Hackathon displays St. Lucian Students’ robotics skills

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Caption: Minister of Education Dr. Gale Rigoberto (centre), Kipp Sutton, USAID General Development Office Director (right), along with other Community, Family and Youth Resilience (CFYR) Project officials and participating students.

(PRESS RELEASE) – St. Lucian students from four schools participated in a two-day hackathon event to showcase their new skills as part of a United States Government-supported Robotics and Coding pilot program. The program relates to a branch of engineering and science that allows students to design and use robots through computer programming.

The Robotics and Coding initiative is implemented by the United States Agency for International Development’s (USAID) Community, Family and Youth Resilience Project in collaboration with St. Lucia’s Ministry of Education. During the Hackathon, held under the theme “Code4Fun-Programming the Future”, students competed for individual and team prizes much to the delight of parents, teachers, and peers who supported them.

Mr. Kipp Sutton, General Development Office Director, USAID Eastern and Southern Caribbean and the Minister of Education, Dr. Gale Rigobert, lauded the initiative during the official ceremony to launch the Hackathon. Mr. Sutton told the audience that the U.S. Government was honored to partner with the Ministry of Education to support the exciting initiative that promotes science, technology, engineering and mathematics, or “STEM”, as it is more widely known.

“The skills that students develop through STEM programs are skills that will help young people not only understand the world, but also equip them to change it,” Mr. Sutton said. He told participants, “It is important that you have the support and resources you need to explore, experiment, and innovate. It is also important that you make the most of this tremendous opportunity to become future scientists and leaders in the Caribbean and beyond.”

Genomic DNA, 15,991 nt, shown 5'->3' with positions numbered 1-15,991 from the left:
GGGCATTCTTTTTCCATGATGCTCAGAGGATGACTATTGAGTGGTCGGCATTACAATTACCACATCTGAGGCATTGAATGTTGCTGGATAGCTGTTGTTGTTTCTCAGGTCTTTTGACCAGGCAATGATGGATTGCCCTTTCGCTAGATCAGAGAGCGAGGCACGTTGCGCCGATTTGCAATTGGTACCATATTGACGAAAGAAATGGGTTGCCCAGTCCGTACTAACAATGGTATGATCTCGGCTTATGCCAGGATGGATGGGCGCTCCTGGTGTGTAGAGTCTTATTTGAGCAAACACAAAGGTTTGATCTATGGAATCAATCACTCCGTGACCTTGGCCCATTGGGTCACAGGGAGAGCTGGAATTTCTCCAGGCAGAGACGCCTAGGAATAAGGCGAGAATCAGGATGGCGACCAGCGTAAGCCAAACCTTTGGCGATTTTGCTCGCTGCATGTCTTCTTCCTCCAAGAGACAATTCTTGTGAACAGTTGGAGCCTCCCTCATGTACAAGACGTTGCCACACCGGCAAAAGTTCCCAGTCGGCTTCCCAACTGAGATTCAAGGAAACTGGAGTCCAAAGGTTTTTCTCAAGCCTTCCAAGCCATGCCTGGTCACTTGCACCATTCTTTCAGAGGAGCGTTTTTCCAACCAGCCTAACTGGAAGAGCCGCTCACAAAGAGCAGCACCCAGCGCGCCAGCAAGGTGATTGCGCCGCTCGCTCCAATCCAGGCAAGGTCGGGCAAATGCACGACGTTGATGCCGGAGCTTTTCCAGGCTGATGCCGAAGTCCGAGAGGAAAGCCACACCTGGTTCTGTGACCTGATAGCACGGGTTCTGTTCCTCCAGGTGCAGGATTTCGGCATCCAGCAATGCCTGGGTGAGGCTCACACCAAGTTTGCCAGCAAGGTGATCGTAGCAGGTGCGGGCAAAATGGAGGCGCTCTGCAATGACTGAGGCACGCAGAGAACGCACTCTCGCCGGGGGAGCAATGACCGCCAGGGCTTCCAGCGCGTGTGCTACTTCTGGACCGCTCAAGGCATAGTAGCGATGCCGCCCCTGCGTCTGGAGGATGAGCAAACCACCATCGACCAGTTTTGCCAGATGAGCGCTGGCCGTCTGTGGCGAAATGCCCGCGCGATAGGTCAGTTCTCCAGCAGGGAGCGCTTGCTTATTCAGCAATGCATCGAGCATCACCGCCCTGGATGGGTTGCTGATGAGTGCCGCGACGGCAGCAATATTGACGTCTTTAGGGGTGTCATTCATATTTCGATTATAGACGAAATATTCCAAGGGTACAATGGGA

Since March of this year, 280 secondary school students from Beanefield Comprehensive in Vieux Fort; Bocage in Castries; Grande Riviere Secondary in Dennery; and Soufriere Comprehensive in Soufriere, have learned to build, customize, and program robots using computer equipment and Lego Mindstorm kits provided under the pilot project. A total of 12 teachers and five mentors were also trained to deliver the customized curriculum with plans for its eventual integration into St. Lucia’s secondary school curriculum.

This article was posted in its entirety as received by stlucianewsonline.com. This media house does not correct any spelling or grammatical error within press releases and commentaries. The views expressed therein are not necessarily those of stlucianewsonline.com, its sponsors or advertisers.


  1. It is past the time for OUR ENTIRE EDUCATION SYSTEM to tilt towards Engineering IN ALL ITS FORMS down to the PRE-SCHOOL LEVEL. Create a can-do population. But we need a vision of a future where the ordinary man in the street is numerically literate with exceptional financial literacy.

    It is past the time to roll back the deep characteristic ignorance of how to do, by ordinary people who eventually become political leaders. See how many yes-men supporters of both parties have propelled up to top positions in their hierarchies.

    We need this change to ENGINEERING very badly. Too few in the population benefit from the status quo. We need, as a country, to leapfrog the crime-related problems of our Facebook confused youth, our ghetto-created drug holes, and hellholes, together with our post-slavery era of cultural persistent poverty and unemployment.

    • I agree. With engineering, the sky is literally the limit for our national development. Any leader who fully embraces this goal, his or her name will survive far beyond being just a footnote in our history books.


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